Everyone on the station is familiar with the sight of navigators shooting celestial bodies by means of the Sextant. The sextant is a very delicate instrument by use of which the altitude of heavenly bodies may be measured. The time to the nearest second that the shot is made must be known. By referring to tables a line position can then be calculated for use in navigation. To become proficient in the use of a Sextant the student navigators must take some 450 shots in twenty
     S/L A. F. McKil!opp, Chief Ground Instructor, was snapped in a jovial mood. 
     F/L Arthur Hammond, Adjutant of Training Wing.
     Shooting the sun in style. Such comfort couldn't be duplicated in the air, boys. 
     Bomb Aimers learning to map read on the ground. 
     F/O Buckley is seen instructing some student navigators. No.1 C. N. S.

weeks, each one of which must be plotted. In the near future student navigators will be able to navigate under almost perfect air borne conditions in the new celestial link trainers. In these trainers the celestial bodies are represented by projections on the ceiling, enabling the students to shoot them with Sextants.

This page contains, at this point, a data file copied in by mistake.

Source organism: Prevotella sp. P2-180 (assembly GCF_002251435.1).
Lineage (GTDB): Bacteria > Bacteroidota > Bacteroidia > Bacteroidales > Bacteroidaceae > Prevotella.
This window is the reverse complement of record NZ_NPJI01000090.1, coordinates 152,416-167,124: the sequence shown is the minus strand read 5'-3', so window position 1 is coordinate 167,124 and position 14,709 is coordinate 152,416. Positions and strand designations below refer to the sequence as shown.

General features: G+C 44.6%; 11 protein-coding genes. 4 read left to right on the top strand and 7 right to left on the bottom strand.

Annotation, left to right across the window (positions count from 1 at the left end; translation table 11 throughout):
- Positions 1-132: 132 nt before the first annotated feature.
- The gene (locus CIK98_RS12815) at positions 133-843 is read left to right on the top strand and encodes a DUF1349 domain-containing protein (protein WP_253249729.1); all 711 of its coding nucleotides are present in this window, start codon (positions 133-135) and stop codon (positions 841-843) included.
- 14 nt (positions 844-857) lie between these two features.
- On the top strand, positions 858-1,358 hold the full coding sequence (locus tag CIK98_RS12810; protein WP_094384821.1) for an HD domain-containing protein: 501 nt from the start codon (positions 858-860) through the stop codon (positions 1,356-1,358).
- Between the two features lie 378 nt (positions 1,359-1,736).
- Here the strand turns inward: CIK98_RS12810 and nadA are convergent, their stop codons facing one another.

The big job of supervising these courses is the direct responsibility of S/L McKillop, C.G.I. (Chief Ground Instructor), the assistant C.G.I., F/L Derry, and a large staff of instructors. The instructors have been selected firstly, because of their ability as navigators, and secondly because they possess the knack of telling others. Some of them are former teachers, but the majority come from all walks of life. They are doing a fine job as a body and their work, coupled with the application, industry, and enthusiasm of the students, results in a steady flow of graduate navigators from No. 1 C.N.S. every two weeks year in and year out.






 
Reading from top to bottom:


F/L D. R. Derry, Assistant Chief Ground Instructor, is shown checking his watch just before taking a sun shot.
 
Learning how to navigate on the ground via the Synthetic D. R. trainer.
 
Sgt. Dixon needs no introduction at No. 1 C. N. S.
 
DIDIT - DA - DA - DA ... and so on far into the day.